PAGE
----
The artist formerly known as the UEFA Cup is a weird place.
It begins in June when the likes of Connah’s Quay Nomads play off against Admira Wacker Modling and ends nearly a year later when the cream of European football meet in the final.
The pure length and breadth of the competition- it would take 23 games to go from the first round to the final- is a striker’s delight.
That, coupled with the fact that managers often play their second string in the Europa League, means the top scorer award becomes something of a lottery every year.
We’ve limited our look back to 2000, since the Millennium Bug deleted all records before.
Dimitar Berbatov (2001)
Liverpool fans will remember the 2000/01 UEFA Cup for Liverpool’s bizarre 5-4 extra-time win against Alaves in the final.
But for the rest of the world, outside of Bulgaria, it was a first chance to see Berbatov stroll around, caressing the ball into the back of the net.
The CSKA Sofia striker helped himself to seven goals in the qualifying round but didn’t make it past the first round after losing to Hungarian side MTK.
He still impressed enough to earn a move to Bayer Leverkusen in January of 2001.
Sonny Anderson (2004)
Anderson’s powers were on the wane when he turned up to play for Villarreal at the age of 33.
The Brazilian, who won six caps despite having to compete for an international spot with Ronaldo and Adriano amongst others, scored seven goals as El Submarino Amarillo got all the way to the semi-finals, where they lost to Valencia.
He outscored a stellar cast of strikers, including Mateja Kezman, Didier Drogba, Alan Shearer and Nuno Gomes, on the way to picking up the golden boot.
Then, having helped Villarreal win the Intertoto Cup, he rode off into the sunset to finish his career in Qatar.
Alan Shearer (2005)
England’s participants in the 2004/05 UEFA Cup campaign were Milwall, Newcastle, Middlesbrough, although only the boys from the North-East made it to the group stages.
Shearer crushed all before him, scoring 11 goals at a rate of one every 70 minutes, aided by five goals from team-mate Patrick Kluivert.
Imagine having to go from watching Shearer and Kluivert to Dwight Gayle and Daryl Murphy.
The Toon Army made it to the quarter-finals before losing to losing finalists Sporting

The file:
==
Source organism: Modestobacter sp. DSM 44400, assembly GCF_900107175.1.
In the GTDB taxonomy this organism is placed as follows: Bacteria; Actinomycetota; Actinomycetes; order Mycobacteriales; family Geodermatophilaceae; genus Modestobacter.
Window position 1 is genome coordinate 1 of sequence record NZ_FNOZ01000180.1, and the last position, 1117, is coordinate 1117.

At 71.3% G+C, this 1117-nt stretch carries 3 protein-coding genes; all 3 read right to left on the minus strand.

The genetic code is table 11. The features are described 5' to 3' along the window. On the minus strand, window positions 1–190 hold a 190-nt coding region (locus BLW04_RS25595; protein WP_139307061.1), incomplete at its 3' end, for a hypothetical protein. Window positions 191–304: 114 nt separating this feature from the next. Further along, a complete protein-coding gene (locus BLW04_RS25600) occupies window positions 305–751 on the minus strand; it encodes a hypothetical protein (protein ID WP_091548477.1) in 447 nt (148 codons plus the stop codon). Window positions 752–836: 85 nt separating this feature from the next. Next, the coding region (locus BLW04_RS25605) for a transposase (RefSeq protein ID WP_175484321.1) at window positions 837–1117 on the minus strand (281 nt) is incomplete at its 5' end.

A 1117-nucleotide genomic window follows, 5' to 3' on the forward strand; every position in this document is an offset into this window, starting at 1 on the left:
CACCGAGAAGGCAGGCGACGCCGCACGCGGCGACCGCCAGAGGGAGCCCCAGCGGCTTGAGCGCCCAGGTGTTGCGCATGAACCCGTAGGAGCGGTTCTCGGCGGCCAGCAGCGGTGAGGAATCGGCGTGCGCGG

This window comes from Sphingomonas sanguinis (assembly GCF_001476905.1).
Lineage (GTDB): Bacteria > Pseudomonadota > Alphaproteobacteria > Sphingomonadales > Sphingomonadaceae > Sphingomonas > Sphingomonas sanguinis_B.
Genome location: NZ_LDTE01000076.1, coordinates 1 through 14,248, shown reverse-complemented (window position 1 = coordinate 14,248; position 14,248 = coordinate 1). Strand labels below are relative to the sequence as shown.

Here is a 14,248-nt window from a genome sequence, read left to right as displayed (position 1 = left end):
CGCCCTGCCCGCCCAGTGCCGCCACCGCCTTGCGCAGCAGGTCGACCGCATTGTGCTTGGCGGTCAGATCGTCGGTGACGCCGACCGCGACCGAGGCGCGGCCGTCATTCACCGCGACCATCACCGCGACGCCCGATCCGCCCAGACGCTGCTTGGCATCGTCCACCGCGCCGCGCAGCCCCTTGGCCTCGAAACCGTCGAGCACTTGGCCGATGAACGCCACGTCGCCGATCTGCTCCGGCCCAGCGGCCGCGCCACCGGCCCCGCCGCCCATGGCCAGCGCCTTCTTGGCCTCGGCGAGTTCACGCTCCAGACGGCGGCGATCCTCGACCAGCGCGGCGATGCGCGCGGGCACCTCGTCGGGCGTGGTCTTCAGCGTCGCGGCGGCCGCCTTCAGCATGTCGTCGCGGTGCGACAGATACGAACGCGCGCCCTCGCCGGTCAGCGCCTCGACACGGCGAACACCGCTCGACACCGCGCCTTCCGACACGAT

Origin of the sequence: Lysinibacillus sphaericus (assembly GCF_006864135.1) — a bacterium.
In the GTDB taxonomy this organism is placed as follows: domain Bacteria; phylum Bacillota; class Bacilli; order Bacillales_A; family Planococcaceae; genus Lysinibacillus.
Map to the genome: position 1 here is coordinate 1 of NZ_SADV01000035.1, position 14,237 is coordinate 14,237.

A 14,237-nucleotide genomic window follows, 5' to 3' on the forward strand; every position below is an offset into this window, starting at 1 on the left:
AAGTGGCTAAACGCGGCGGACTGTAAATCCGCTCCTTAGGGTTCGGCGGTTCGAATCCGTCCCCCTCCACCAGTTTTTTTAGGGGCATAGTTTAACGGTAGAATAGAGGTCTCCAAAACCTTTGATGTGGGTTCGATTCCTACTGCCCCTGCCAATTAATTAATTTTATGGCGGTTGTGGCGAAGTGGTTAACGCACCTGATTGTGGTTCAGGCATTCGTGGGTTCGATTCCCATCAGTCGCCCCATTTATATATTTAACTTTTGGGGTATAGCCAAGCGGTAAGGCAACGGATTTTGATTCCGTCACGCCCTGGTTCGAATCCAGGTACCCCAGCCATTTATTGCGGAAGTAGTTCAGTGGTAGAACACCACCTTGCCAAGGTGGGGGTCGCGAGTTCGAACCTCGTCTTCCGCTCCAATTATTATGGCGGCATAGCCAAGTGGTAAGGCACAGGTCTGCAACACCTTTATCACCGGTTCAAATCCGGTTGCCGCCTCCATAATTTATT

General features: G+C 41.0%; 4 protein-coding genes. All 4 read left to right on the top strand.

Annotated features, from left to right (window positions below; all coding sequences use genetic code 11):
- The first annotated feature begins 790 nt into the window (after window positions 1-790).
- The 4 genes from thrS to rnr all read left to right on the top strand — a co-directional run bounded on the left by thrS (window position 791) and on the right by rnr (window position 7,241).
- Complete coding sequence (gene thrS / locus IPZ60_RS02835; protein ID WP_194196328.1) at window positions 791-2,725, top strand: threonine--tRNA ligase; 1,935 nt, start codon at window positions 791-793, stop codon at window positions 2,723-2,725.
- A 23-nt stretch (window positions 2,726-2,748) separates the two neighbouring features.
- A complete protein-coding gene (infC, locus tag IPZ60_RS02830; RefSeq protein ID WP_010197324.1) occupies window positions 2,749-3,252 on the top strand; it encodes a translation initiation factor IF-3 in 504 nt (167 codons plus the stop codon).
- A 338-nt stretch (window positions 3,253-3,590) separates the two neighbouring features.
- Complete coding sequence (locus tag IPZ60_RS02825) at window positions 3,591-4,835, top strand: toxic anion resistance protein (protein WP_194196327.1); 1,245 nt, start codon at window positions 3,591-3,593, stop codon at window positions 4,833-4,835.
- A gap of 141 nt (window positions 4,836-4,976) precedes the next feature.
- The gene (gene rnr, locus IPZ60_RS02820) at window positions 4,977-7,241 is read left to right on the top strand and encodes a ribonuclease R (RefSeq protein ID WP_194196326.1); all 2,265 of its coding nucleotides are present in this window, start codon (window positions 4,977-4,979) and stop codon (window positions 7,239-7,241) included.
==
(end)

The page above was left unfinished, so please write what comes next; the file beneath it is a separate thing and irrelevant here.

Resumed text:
Lisbon Clube de Portugal.
Pavel Pogrebnyak/Luca Toni (2008)
Despite Henrik Larsson, Sergio Aguero, Miroslav Klose, Adrian Mutu and Berbatov all playing in the 2007/08 instalment, it was a lanky Russian, Pogrebnyak, and an ageing Italian, Toni, who finished as top scorers, with ten goals apiece.
Toni’s tally came in two less games, including a surreal match in which Bayern Munich travelled to Aberdeen, before losing to Pogrebynak’s Zenit in the semi-final.
The Russian striker missed the final because of suspension as Zenit beat Rangers 2-0.
Hopefully he more than made up for that by turning out for Reading in the Championship. Nothing beats an away trip to Rotherham United on a Tuesday evening.
Vagner Love (2009)
When your second name is Love and you’ve got blue hair you better be decent.
Luckily Vagner Silva de Souza, aka Vagner Love, was as proficient in front of goal as he was in the bedroom (hence the name).
The Brazilian scored 11 goals, which is all the more impressive when you take into account CSKA Moscow didn’t make it past the round of 16.
Radamel Falcao (2011)
Let’s cut straight to the chase. In 2011 Falcao scored 17 goals for Porto during their Europa League victory. Seventeen. Goals.
It’s the highest total of any player in UEFA Cup or Europa League history. Seventeen. F******. Goals.
Falcao moved to Atletico Madrid off the back of the tournament and top scored in the next Europa League with 12 goals.
Twenty-nine goals in two Europa League campaigns. And to think we doubted him when he came to England.
Libor Kozak (2013)
Kozak outscored Edinson Cavani, Fernando Torres and Samuel Eto’o with eight goals when playing for Lazio during the 2012/13 Europa League, but the golden boot proved something of a poisoned chalice for the Czech’s career.
Since moving to Aston Villa the 27-year-old has scored four goals in four seasons, and none in three years.
He hasn’t been helped by a broken leg which ruled him out for more than a year, while an ankle injury ended his career in February.
Still, he only needs to look at Falcao for inspiration on how to recover from serious injury.